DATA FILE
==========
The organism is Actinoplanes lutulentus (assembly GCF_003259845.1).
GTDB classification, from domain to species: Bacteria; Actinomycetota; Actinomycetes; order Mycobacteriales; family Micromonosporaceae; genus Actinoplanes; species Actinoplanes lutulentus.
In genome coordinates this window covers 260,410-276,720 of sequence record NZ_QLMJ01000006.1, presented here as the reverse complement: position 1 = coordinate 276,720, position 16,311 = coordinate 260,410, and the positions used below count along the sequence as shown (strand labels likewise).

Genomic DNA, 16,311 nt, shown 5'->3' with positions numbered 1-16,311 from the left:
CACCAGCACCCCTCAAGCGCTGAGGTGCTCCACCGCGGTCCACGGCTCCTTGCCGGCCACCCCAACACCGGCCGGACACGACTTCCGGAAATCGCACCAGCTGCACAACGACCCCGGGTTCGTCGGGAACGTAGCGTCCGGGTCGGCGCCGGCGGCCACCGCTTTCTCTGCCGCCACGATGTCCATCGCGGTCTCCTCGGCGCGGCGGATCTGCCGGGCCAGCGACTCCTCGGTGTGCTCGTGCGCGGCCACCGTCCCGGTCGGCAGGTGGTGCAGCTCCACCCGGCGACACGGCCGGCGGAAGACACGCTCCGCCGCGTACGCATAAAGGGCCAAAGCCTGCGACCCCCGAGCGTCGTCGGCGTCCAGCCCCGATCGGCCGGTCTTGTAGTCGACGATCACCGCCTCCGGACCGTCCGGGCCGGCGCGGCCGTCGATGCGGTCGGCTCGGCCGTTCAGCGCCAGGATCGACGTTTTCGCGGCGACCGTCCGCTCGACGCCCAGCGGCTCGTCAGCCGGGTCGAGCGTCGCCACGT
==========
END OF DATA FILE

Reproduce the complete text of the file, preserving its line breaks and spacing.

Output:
The organism is Actinoplanes lutulentus (assembly GCF_003259845.1).
GTDB classification, from domain to species: Bacteria; Actinomycetota; Actinomycetes; order Mycobacteriales; family Micromonosporaceae; genus Actinoplanes; species Actinoplanes lutulentus.
In genome coordinates this window covers 260,410-276,720 of sequence record NZ_QLMJ01000006.1, presented here as the reverse complement: position 1 = coordinate 276,720, position 16,311 = coordinate 260,410, and the positions used below count along the sequence as shown (strand labels likewise).

Genomic DNA, 16,311 nt, shown 5'->3' with positions numbered 1-16,311 from the left:
CACCAGCACCCCTCAAGCGCTGAGGTGCTCCACCGCGGTCCACGGCTCCTTGCCGGCCACCCCAACACCGGCCGGACACGACTTCCGGAAATCGCACCAGCTGCACAACGACCCCGGGTTCGTCGGGAACGTAGCGTCCGGGTCGGCGCCGGCGGCCACCGCTTTCTCTGCCGCCACGATGTCCATCGCGGTCTCCTCGGCGCGGCGGATCTGCCGGGCCAGCGACTCCTCGGTGTGCTCGTGCGCGGCCACCGTCCCGGTCGGCAGGTGGTGCAGCTCCACCCGGCGACACGGCCGGCGGAAGACACGCTCCGCCGCGTACGCATAAAGGGCCAAAGCCTGCGACCCCCGAGCGTCGTCGGCGTCCAGCCCCGATCGGCCGGTCTTGTAGTCGACGATCACCGCCTCCGGACCGTCCGGGCCGGCGCGGCCGTCGATGCGGTCGGCTCGGCCGTTCAGCGCCAGGATCGACGTTTTCGCGGCGACCGTCCGCTCGACGCCCAGCGGCTCGTCAGCCGGGTCGAGCGTCGCCACGT